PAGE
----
Tuesday, November 25, 2008

Scotts Massacre of 1817 - Part Two

This is a view of the site of Scott's Massacre from Chattahoochee Landing in Gadsden County.
The battle took place on November 30, 1817, and resulted in the deaths of 34 U.S. soldiers, 6 women and four children. Native American casualties are not know.
The following excerpt is from my new book, The Early History of Gadsden County:
(Begin Excerpt) At the time of the Fowltown raids, a small convoy of supply boats was slowly making its way up the Apalachicola River from the Gulf of Mexico. Filled with soldiers and supplies for Fort Scott, the vessels were having great difficulty because water was running high and the current was strong. Major Peter Muhlenburg of the 4th U.S. Infantry commanded the little flotilla and sent a messenger up to Fort Scott with news of his difficulties. General Gaines immediately ordered a detachment of 40 soldiers to head downstream under Lieutenant Richard W. Scott. Their orders were to do what they could to expedite Muhlenburg’s arrival at the fort.

Scott and his men made contact with Muhlenburg somewhere below present-day Bristol. While Gaines’ intention appears to have been for the entire force to remain together, he was not clear about this in his instructions to the flotilla commander. Major Muhlenburg instead took 20 of Scott’s able-bodied men to replace 20 of his own men that had fallen sick with fever. The sick soldiers were then loaded into the lieutenant’s boat, along with 7 women (the wives of soldiers) and 4 children and Scott was ordered to take them upriver to Fort Scott.

Following his orders, the lieutenant started back upstream. By November 28, 1817, just five days after the second attack on Fowltown, he had reached the Spanish Bluff near present-day Blountstown. Here was located the original “Blunt’s Town,” a Native American village led by the chief John Blunt. Blunt had opposed the Red Sticks during the Creek War and had been driven by them from his home in Alabama. He relocated to the Apalachicola River and settled on land adjacent to a large plantation operated by the traders Edmund Doyle and William Hambly.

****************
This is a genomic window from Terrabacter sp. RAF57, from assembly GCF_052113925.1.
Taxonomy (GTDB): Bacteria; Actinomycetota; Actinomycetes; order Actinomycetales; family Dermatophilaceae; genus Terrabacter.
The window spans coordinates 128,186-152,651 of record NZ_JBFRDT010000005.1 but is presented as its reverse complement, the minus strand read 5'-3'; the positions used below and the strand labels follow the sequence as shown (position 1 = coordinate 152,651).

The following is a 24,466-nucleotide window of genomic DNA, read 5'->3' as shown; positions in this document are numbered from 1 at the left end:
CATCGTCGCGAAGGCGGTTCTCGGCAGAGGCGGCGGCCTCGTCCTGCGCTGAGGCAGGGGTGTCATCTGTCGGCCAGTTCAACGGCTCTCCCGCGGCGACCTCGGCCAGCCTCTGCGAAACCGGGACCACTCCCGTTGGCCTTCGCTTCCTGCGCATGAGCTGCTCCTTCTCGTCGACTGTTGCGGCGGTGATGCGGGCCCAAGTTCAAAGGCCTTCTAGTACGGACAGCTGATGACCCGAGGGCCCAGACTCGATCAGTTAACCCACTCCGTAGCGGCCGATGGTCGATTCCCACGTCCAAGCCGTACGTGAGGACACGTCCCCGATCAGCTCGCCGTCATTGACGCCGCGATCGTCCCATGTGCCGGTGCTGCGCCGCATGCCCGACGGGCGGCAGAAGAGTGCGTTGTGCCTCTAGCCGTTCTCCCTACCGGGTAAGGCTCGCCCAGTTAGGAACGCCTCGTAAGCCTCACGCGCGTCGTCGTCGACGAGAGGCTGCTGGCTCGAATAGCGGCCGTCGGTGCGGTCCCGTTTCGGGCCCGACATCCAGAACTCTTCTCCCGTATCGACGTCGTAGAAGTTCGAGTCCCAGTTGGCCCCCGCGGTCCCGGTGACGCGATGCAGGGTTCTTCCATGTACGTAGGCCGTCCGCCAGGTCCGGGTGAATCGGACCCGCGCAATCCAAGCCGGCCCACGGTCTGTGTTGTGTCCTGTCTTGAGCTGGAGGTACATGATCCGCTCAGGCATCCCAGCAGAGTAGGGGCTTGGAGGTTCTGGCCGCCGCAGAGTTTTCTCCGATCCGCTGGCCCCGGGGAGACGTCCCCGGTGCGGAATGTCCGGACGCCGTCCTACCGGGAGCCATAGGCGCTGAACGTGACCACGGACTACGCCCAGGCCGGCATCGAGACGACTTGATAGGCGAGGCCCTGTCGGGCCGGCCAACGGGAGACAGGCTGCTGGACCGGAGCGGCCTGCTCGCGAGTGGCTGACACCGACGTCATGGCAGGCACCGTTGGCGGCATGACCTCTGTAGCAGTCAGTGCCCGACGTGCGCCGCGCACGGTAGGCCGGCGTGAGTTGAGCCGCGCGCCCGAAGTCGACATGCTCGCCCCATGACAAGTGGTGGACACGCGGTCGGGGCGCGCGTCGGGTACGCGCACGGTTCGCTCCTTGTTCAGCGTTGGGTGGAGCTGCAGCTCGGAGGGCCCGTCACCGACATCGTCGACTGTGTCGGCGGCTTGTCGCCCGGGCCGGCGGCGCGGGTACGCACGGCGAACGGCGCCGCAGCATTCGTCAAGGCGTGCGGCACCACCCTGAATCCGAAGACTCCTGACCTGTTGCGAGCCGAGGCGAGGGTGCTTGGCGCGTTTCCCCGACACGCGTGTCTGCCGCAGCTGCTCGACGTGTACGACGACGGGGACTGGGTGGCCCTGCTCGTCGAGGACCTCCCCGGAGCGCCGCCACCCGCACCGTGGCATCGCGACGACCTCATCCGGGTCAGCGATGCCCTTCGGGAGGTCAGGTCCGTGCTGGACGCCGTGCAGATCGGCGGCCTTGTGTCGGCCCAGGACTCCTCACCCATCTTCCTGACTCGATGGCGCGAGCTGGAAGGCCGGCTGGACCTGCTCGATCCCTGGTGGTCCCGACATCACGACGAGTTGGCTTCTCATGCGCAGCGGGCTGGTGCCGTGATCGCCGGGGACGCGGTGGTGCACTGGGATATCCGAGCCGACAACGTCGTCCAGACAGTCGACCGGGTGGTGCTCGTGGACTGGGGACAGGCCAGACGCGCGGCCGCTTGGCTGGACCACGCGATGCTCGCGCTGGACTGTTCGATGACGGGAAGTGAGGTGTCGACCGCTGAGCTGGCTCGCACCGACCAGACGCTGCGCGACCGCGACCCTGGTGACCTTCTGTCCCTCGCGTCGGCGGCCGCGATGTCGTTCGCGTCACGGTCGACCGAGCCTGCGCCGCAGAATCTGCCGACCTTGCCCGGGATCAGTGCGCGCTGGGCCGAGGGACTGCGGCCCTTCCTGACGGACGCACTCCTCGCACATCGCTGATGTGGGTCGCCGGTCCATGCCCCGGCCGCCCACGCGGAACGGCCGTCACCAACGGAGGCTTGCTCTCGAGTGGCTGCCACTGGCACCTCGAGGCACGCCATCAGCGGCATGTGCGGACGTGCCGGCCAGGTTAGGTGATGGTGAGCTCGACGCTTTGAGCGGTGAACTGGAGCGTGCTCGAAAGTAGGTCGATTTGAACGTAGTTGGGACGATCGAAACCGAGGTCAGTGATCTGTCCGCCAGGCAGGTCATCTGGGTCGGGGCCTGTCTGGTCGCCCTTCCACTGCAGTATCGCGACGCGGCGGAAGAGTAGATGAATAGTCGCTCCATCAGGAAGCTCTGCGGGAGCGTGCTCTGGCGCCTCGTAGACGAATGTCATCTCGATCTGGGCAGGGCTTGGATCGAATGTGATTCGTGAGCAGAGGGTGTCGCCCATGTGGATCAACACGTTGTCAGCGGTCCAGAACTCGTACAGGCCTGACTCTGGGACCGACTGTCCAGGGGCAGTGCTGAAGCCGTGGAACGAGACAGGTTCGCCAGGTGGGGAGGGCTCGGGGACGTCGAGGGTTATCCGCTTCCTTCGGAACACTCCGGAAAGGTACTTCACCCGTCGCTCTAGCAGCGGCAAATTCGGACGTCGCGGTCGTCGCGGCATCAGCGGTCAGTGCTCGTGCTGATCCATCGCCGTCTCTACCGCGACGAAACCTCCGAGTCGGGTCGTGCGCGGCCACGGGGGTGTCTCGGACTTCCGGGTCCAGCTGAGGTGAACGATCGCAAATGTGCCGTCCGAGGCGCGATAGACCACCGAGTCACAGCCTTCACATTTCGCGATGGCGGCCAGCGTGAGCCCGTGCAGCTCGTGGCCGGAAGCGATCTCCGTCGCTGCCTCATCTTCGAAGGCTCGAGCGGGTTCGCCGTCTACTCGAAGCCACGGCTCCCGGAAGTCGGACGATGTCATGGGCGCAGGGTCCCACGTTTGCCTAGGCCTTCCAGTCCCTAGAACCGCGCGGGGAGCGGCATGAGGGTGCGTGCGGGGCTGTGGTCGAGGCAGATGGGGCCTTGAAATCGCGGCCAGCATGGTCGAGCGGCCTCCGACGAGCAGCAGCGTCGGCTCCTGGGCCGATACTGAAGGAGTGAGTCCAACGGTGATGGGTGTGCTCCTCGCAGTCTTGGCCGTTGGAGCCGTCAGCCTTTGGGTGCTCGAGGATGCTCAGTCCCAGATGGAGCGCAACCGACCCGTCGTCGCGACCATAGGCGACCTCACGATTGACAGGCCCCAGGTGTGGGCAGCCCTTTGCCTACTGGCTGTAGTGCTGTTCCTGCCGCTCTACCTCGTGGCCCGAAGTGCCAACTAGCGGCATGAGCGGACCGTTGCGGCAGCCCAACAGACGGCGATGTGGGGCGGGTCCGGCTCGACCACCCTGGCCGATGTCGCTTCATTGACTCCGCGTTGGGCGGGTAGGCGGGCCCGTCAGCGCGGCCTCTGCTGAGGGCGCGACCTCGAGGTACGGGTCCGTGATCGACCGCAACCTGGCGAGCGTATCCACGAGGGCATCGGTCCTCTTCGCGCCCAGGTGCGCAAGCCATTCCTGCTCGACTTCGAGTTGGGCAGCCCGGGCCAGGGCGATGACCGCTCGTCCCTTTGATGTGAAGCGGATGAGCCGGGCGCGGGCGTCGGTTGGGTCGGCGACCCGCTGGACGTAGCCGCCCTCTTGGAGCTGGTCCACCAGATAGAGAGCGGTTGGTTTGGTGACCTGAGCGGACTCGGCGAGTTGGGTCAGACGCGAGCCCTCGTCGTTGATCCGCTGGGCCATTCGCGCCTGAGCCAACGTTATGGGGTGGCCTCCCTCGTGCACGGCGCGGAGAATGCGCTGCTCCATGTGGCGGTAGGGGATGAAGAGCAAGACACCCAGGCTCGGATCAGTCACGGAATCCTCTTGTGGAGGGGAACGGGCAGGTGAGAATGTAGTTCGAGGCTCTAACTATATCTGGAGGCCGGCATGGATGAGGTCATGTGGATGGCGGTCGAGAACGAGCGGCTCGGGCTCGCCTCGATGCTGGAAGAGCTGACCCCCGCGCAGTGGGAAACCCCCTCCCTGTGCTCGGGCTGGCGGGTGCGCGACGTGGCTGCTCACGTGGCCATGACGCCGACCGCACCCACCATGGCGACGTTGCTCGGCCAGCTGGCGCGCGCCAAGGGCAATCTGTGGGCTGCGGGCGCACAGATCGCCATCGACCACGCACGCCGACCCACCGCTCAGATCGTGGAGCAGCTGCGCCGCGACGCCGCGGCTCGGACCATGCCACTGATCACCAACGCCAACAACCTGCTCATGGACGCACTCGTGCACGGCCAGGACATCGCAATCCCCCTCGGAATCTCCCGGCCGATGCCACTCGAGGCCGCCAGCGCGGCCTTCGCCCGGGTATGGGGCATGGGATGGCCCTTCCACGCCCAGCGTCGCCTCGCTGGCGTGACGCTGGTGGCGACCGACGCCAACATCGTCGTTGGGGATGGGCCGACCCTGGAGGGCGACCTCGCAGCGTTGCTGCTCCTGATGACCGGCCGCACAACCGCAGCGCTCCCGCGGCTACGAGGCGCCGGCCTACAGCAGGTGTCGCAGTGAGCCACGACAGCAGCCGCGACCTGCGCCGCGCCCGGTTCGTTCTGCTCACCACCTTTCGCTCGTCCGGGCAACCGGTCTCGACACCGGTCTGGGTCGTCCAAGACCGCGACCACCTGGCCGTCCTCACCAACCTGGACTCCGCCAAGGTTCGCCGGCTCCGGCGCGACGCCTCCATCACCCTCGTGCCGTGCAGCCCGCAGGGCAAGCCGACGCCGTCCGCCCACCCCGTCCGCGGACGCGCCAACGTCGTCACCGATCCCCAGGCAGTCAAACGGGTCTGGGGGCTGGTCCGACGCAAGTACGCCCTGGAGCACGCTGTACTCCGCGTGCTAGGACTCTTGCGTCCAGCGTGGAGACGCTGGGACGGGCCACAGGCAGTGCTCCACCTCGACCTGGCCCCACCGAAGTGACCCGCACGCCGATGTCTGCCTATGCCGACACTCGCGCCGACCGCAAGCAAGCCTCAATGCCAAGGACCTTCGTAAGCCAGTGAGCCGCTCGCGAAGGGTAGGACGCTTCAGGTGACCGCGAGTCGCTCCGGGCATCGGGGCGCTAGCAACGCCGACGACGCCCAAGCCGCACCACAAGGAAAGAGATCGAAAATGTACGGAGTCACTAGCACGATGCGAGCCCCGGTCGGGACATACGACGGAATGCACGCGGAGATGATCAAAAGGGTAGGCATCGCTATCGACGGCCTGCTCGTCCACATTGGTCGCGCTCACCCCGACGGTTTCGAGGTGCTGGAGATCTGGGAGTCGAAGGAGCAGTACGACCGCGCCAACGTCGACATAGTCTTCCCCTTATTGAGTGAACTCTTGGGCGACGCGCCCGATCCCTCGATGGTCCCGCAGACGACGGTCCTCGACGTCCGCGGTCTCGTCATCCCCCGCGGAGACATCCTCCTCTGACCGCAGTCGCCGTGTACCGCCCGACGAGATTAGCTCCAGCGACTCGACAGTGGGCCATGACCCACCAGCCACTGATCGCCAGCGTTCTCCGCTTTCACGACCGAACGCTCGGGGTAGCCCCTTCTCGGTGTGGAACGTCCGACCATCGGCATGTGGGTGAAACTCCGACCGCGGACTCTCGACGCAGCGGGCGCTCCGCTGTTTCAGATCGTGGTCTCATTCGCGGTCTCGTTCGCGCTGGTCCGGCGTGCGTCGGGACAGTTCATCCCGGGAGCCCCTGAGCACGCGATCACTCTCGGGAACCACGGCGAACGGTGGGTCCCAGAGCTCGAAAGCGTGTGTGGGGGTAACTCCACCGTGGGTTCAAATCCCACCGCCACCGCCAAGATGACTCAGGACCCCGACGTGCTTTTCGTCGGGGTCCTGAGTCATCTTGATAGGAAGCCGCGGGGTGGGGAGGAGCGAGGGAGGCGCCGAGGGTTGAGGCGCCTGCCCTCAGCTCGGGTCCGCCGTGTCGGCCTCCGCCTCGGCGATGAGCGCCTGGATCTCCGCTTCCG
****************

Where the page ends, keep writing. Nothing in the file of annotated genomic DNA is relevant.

Hambly and Doyle warned Scott that he was in danger. A large force of Native Americans was assembling higher up the river, they cautioned, evidently with the intention of intercepting the supply boats as they came upstream.
The news alarmed the lieutenant and he immediately sent a courier overland to Fort Scott with a request for help:

…Mr. Hambly informs me that Indians are assembling at the junction of the river, where they intend to make a stand against those vessels coming up the river; should this be the case, I am not able to make a stand against them. My command does not exceed forty men, and one half sick, and without arms. I leave this immediately.

Despite the warning and his own recognition that his force was insufficient to withstand an attack, Scott then cast off from Spanish Bluff and continued his journey up the Apalachicola. Why he did this is difficult to understand. He may have underestimated the time it would take for his written message to reach General Gaines or he may have questioned the validity of the intelligence provided to him by Hambly and Doyle. Whatever his reason, the decision to continue up the Apalachicola River proved disastrous. (End of Excerpt)
I will continue to post more of this story over coming days. If you are interested in purchasing a copy of The Early History of Gadsden County, it is available for order online by clicking here. It is also available for pick up in Gadsden County through the West Gadsden Historical Society (www.gadsdenhistory.com for phone and address information) and is carried by Chipola River Book and Tea in downtown Marianna (across Lafayette Street from the Battle of Marianna monument).

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